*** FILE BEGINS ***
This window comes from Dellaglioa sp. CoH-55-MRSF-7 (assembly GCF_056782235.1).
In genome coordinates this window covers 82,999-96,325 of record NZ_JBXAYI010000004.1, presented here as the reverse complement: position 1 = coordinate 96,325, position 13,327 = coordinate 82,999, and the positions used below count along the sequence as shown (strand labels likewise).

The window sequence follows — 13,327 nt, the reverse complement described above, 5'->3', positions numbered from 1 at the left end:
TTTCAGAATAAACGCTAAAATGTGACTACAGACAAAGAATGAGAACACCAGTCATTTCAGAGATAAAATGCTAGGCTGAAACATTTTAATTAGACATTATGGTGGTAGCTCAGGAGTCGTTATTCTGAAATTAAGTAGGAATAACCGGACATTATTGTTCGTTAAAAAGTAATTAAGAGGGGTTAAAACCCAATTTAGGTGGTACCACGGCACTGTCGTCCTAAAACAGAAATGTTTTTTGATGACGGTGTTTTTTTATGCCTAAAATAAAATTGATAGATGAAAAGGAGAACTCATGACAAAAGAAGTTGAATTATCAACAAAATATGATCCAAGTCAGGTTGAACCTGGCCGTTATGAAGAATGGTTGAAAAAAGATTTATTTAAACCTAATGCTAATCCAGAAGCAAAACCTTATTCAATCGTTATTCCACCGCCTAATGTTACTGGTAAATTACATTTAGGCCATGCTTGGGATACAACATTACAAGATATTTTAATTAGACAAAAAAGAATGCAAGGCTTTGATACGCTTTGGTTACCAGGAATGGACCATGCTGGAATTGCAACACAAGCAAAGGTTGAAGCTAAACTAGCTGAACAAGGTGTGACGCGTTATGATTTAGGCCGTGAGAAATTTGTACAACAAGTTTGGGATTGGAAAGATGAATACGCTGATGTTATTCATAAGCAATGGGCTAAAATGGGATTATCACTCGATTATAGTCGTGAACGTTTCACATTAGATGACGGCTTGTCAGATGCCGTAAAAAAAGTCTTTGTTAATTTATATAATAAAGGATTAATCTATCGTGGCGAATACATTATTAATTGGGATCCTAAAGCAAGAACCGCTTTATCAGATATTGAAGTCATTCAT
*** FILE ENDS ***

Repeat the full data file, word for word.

This window comes from Dellaglioa sp. CoH-55-MRSF-7 (assembly GCF_056782235.1).
In genome coordinates this window covers 82,999-96,325 of record NZ_JBXAYI010000004.1, presented here as the reverse complement: position 1 = coordinate 96,325, position 13,327 = coordinate 82,999, and the positions used below count along the sequence as shown (strand labels likewise).

The window sequence follows — 13,327 nt, the reverse complement described above, 5'->3', positions numbered from 1 at the left end:
TTTCAGAATAAACGCTAAAATGTGACTACAGACAAAGAATGAGAACACCAGTCATTTCAGAGATAAAATGCTAGGCTGAAACATTTTAATTAGACATTATGGTGGTAGCTCAGGAGTCGTTATTCTGAAATTAAGTAGGAATAACCGGACATTATTGTTCGTTAAAAAGTAATTAAGAGGGGTTAAAACCCAATTTAGGTGGTACCACGGCACTGTCGTCCTAAAACAGAAATGTTTTTTGATGACGGTGTTTTTTTATGCCTAAAATAAAATTGATAGATGAAAAGGAGAACTCATGACAAAAGAAGTTGAATTATCAACAAAATATGATCCAAGTCAGGTTGAACCTGGCCGTTATGAAGAATGGTTGAAAAAAGATTTATTTAAACCTAATGCTAATCCAGAAGCAAAACCTTATTCAATCGTTATTCCACCGCCTAATGTTACTGGTAAATTACATTTAGGCCATGCTTGGGATACAACATTACAAGATATTTTAATTAGACAAAAAAGAATGCAAGGCTTTGATACGCTTTGGTTACCAGGAATGGACCATGCTGGAATTGCAACACAAGCAAAGGTTGAAGCTAAACTAGCTGAACAAGGTGTGACGCGTTATGATTTAGGCCGTGAGAAATTTGTACAACAAGTTTGGGATTGGAAAGATGAATACGCTGATGTTATTCATAAGCAATGGGCTAAAATGGGATTATCACTCGATTATAGTCGTGAACGTTTCACATTAGATGACGGCTTGTCAGATGCCGTAAAAAAAGTCTTTGTTAATTTATATAATAAAGGATTAATCTATCGTGGCGAATACATTATTAATTGGGATCCTAAAGCAAGAACCGCTTTATCAGATATTGAAGTCATTCAT